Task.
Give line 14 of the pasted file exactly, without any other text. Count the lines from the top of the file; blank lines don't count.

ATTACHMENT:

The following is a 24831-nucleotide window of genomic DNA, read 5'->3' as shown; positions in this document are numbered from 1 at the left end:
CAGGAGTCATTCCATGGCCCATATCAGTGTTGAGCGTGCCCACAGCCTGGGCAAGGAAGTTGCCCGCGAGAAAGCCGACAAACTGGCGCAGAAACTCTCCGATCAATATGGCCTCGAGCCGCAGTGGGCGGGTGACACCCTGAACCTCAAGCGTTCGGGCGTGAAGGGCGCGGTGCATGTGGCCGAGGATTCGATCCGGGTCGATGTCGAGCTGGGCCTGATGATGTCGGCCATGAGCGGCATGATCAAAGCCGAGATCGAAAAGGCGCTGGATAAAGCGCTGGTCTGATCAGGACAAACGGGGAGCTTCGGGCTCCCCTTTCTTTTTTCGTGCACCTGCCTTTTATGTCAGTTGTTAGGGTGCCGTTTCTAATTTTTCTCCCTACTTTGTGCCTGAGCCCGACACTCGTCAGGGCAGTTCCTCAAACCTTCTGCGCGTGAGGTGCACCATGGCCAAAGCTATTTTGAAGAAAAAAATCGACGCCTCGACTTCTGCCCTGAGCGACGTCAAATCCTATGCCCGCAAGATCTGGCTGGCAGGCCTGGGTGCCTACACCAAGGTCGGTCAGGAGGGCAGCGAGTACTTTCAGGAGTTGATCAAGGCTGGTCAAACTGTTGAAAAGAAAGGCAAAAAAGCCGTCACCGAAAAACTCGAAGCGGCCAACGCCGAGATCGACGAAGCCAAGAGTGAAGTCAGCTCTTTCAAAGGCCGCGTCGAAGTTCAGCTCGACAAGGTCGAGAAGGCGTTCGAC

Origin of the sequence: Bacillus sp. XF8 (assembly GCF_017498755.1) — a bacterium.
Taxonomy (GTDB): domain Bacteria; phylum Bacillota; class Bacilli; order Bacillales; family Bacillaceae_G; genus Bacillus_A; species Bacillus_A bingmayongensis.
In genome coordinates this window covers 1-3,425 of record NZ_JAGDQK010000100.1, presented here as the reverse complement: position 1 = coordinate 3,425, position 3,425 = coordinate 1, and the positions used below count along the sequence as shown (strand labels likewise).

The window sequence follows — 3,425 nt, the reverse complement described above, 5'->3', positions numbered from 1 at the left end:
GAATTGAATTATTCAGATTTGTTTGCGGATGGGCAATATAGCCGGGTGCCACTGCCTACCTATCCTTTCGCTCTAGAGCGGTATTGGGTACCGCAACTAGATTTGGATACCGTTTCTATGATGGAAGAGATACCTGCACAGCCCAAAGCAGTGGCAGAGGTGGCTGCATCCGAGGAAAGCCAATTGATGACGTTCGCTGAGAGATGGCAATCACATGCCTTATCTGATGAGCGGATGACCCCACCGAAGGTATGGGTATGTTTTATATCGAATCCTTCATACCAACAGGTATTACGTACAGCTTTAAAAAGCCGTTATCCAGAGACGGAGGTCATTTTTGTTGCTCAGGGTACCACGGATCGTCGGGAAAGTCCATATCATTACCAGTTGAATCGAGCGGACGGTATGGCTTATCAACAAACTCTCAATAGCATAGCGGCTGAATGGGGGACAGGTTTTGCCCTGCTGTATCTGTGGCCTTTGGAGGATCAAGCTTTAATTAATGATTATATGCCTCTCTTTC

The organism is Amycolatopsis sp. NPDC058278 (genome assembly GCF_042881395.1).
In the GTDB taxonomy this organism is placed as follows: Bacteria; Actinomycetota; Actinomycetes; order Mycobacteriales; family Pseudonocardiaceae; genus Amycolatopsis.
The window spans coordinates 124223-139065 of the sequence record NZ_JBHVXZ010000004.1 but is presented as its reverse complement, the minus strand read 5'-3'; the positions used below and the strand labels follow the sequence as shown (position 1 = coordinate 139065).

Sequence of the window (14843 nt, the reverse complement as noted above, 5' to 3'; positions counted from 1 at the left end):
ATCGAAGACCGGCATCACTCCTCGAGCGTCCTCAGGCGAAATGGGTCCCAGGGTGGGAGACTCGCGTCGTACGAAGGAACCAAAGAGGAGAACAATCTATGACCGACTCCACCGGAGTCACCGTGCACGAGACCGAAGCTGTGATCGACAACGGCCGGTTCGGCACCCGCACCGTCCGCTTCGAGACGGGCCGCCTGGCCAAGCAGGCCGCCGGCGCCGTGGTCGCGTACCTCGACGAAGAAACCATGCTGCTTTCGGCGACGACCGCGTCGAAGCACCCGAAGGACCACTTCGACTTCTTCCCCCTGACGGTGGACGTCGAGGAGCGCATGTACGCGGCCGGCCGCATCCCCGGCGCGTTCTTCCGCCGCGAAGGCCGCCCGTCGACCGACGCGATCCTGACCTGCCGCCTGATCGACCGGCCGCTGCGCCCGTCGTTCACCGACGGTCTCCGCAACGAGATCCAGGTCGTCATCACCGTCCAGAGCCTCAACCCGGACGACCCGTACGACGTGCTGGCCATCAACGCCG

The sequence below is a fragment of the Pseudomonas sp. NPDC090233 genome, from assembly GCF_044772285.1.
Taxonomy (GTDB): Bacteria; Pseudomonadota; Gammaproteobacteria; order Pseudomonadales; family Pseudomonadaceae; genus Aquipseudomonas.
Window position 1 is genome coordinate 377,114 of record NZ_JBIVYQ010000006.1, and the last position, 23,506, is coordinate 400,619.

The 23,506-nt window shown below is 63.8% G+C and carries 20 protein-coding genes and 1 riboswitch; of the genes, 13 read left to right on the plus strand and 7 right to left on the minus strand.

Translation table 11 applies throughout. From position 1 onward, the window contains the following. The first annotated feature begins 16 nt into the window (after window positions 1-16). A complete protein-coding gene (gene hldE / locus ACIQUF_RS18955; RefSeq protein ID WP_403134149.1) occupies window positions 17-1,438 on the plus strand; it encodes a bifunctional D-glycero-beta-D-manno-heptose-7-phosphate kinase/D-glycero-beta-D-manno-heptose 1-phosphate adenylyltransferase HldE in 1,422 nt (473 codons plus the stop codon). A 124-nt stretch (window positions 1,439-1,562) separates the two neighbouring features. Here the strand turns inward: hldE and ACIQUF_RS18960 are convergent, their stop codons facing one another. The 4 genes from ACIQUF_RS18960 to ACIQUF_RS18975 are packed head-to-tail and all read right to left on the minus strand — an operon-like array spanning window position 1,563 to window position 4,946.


Taxonomy (GTDB): Bacteria; Pseudomonadota; Gammaproteobacteria; order Pseudomonadales; family Pseudomonadaceae; genus Aquipseudomonas.